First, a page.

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 In Tricks of the Trade

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I used to have three shooting boards for planing end grain: one for 90° cuts, one for 45° horizontal miters and one for 45° vertical miters. Now I’ve combined them all into one.

The jig’s main body is a typical shooting board for trimming pieces at 90°, except that it has long wedges to tilt the bed. (As a part is planed, the bed’s tilt creates a shearing action that makes the plane easier to push. Tilting the bed also results in a cleaner cut.) A cleat fastened under the shooting board’s front edge allows me to clamp the device in my face vise. Slotted screw holes in the stop block allow me to move the block over when it gets worn. PSA-backed sandpaper helps hold the stock in place. A PSA-backed strip of UHMW plastic creates a slick surface for sliding the plane.

Two 45° attachments go on top of the shooting board, up against the stop block. The horizontal mitering attachment is simply a 45° triangle. The vertical mitering attachment is a 45° ramp with a fence. Each attachment has a small tab that engages in a 1/8″ x 1/4″ slot in the middle of the stop block. The tabs lock the attachments in place, so they won’t slide. Doug Perlick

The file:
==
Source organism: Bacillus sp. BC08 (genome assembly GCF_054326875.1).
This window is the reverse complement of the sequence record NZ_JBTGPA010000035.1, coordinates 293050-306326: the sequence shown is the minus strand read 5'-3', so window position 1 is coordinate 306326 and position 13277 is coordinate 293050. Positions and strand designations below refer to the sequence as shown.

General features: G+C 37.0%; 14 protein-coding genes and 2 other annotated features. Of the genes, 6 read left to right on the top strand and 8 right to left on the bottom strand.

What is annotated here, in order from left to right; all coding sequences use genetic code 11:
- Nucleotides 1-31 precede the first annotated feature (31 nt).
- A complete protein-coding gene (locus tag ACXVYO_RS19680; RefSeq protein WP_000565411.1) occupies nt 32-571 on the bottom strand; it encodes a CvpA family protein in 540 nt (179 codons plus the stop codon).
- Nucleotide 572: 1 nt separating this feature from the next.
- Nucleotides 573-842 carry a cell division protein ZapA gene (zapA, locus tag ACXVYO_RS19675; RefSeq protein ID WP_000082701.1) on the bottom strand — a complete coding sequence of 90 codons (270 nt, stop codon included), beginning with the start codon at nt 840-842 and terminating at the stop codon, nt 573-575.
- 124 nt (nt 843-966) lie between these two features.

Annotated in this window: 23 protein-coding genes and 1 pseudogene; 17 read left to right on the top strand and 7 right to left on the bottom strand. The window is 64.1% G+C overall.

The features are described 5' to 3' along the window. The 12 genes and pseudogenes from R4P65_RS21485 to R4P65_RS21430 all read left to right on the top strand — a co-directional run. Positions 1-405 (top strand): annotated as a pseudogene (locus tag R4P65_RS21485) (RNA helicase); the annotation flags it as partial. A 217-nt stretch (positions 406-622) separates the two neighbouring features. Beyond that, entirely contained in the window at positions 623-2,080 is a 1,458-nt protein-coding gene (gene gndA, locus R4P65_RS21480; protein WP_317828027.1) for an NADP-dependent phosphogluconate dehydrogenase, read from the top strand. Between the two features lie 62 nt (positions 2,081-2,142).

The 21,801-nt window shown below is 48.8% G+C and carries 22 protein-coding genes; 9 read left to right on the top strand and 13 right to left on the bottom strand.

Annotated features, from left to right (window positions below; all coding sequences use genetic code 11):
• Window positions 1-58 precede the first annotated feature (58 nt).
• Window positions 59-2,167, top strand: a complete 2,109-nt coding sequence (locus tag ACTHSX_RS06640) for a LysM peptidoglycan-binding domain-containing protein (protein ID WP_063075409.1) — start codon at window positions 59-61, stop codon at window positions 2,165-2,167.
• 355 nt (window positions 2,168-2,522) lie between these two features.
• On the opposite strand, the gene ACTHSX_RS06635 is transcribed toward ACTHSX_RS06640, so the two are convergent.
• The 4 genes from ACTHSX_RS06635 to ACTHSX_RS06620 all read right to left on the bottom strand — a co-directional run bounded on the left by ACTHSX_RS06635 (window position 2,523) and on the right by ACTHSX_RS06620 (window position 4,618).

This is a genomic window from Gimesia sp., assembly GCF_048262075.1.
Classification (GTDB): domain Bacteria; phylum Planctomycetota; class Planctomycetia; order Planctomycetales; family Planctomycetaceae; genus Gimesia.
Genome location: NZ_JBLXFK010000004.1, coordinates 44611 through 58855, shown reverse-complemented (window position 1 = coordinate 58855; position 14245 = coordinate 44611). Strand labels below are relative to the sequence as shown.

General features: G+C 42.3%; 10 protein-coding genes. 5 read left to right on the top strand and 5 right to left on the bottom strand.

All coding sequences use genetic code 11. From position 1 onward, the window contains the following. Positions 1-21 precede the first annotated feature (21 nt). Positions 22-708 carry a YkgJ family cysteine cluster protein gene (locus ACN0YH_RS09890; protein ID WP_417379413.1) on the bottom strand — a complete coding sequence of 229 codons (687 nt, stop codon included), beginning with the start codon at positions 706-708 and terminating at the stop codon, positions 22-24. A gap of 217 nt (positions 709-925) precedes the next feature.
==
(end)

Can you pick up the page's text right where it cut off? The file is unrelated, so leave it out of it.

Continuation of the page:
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  • Brian

    What’s the best way to assure the 45 degree angles on the ramp and triangle? If I could cut this with my table saw, why would I need a shooting board?

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